No Consensus As 9 States Reject GST Solution – Says Nirmala Sitharaman

Union Finance Minister Nirmala Sitharaman was clear that the Centre will not borrow on behalf of the states because it had already finalised the borrowing calendar

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A second meeting of the GST Council on Monday ended inconclusively as 10 opposition-ruled states stuck to their stand that the Centre should borrow money to meet the shortfall in guaranteed compensation due to them.

At the end of the GST Council meeting, Union Finance Minister Nirmala Sitharaman was clear that the Centre will not borrow on behalf of the states because it had already finalised the borrowing calendar. Any further addition will jack up the bond yields thus making borrowings dearer for the states and the private sector.

“At a time when India is looking for more money to invest can we afford that,” she asked, although the meeting also saw opposition finance ministers asking that if the Centre is ready to borrow a huge amount of Rs 12 lakh crore this fiscal, why can’t it borrow an additional 60-70,000 crore?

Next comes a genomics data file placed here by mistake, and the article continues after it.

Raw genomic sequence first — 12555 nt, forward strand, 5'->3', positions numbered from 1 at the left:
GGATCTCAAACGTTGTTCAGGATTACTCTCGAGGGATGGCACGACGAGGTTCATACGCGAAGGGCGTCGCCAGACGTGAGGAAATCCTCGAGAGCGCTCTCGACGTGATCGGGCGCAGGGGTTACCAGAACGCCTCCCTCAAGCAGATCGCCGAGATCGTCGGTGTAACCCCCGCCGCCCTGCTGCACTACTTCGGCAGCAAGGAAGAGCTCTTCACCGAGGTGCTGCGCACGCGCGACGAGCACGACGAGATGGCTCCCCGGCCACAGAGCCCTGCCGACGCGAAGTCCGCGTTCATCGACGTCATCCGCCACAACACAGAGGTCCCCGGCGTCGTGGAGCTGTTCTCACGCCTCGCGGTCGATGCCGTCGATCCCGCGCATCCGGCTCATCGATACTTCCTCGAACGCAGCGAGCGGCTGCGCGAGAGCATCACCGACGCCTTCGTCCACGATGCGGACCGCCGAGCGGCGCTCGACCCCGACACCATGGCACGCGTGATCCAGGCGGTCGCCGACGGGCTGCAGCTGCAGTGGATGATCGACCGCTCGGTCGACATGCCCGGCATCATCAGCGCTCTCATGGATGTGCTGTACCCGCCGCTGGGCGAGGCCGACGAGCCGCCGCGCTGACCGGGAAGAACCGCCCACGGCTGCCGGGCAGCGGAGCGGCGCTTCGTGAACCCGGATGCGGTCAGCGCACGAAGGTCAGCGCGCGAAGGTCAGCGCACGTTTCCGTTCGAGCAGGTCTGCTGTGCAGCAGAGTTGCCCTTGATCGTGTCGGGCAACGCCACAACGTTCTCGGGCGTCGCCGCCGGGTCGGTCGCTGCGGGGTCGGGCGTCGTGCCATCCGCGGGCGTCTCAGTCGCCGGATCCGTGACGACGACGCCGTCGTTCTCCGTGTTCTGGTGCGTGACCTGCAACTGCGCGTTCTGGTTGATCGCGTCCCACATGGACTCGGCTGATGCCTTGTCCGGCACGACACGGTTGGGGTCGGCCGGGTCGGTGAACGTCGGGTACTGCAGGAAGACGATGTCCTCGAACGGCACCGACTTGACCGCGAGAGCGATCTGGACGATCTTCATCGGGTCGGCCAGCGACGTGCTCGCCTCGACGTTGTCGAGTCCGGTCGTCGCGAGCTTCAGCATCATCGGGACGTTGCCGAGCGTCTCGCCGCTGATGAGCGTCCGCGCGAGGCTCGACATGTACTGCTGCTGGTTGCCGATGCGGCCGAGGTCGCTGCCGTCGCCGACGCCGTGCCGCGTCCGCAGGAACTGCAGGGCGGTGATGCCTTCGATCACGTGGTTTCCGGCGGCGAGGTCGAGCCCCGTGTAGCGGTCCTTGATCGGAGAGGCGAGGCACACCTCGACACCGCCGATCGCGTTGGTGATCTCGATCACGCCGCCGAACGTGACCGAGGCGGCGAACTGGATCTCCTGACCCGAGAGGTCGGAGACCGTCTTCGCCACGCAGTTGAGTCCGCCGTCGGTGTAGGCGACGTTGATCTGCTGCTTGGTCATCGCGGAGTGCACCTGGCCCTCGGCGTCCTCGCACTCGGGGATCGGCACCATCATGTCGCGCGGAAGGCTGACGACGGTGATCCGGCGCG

The flag against attempts to highlight the first option was led by Punjab Finance Minister Manpreet Badal who said it would not be right for the Centre to impose its will. The shortfall should only be made good by the Centre replenishing the Compensation Fund instead of asking states to borrow, he asserted.

The Centre repeatedly emphasised the point that 21 states and UTs have already accepted the first option and that as per Constitutional provisions, the GST Council does not have the jurisdiction to approve the borrowing plan of states. It has to be decided by states and the expenditure department.

Sitharaman also sought to advocate the cause of “majority” of states and UTs that have agreed to take the first option offered by the Finance Ministry. “It will make them appear very poor to people back home. They come thinking that answers will be given at a time when we are approaching festival season,” she observed.

“On the back of the confidence that extension of the cess period will pay for their borrowings, can anyone or the Council stop a member from doing that? I appealed to all members that we have to quickly give answers to people who need money in their hand. That was my winding up statement. That’s how it ended,” she said.

“Eventually, it was a question of having heard everybody. After all the clarifications were given, I explained very clearly that it is absolutely apparent for all to see that the collection of cess is inadequate. That situation was never envisaged. The shortfall will have to be met by borrowings. Why the Centre can’t [borrow on behalf of the states] was answered by the Finance Secretary and me,” she added.

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